The first major Miró retrospective to be held in London for almost 50 years, Joan Miró: The Ladder of Escape offers a comprehensive overview of the career of this most engaging of 20th-century artists, spanning six decades and more than 150 paintings, sculptures and prints.

The playful symbolism, generous colours and visual energy of Miró's work have made it easy to overlook the political content of his work " something this exhibition attempts to remedy, offering a perspective on 'the turbulence of the 20th century, the way an artist's life might be shaped by proximity to these great political upheavals'.The first major Miró retrospective to be held in London for almost 50 years, Joan Miró: The Ladder of Escape offers a comprehensive overview of the career of this most engaging of 20th-century artists, spanning six decades and more than 150 paintings, sculptures and prints. The playful symbolism, generous colours and visual energy of Miró's work have made it easy to overlook the political content of his work " something this exhibition attempts to remedy, offering a perspective on 'the turbulence of the 20th century, the way an artist's life might be shaped by proximity to these great political upheavals'.Focusing on three main periods of the artist's life " his childhood in Catalonia, life as an exile in Paris through the war years, and finally his radicalism in the 1960s " the exhibition draws Miró's work into dialogue with its social and political context. We see the artist's rare works of explicit protest " such as Aidez l'Espagne, provoked by the atrocities of the Spanish Civil War " moving into the more abstract defiance of his Constellations during the Second World War, and the dynamic protest of his 1960s works, their pictorial anarchy inspired by Miró's encounters with the paintings of Jackson Pollock.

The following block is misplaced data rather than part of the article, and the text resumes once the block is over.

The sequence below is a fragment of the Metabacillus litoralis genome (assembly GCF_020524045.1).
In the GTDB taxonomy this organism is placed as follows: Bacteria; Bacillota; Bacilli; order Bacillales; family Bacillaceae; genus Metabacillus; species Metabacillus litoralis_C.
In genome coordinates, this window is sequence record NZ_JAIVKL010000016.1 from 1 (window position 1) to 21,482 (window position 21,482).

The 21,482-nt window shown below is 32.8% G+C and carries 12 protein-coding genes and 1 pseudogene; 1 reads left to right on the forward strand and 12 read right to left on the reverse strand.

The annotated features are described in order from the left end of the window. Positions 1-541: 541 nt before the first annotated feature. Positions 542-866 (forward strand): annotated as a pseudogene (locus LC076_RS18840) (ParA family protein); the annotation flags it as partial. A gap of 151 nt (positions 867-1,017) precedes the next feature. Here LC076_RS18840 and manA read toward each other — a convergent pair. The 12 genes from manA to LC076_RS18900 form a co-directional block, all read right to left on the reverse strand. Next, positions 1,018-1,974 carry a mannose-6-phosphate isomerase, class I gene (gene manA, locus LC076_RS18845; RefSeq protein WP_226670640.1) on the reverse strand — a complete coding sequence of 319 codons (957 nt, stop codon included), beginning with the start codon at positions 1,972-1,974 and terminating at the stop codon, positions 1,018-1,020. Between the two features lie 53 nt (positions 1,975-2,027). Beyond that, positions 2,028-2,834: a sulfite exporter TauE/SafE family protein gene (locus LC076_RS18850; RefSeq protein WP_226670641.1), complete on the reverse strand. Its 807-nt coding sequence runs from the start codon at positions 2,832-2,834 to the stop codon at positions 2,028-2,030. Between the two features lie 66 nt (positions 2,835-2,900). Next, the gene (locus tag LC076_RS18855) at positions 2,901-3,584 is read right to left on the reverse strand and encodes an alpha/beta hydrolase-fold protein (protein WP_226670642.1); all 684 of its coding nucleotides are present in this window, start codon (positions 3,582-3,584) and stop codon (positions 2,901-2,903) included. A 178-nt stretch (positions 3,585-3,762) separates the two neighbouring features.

Tate Modern

Bankside, London, SE1 9TG

020 7887 8888

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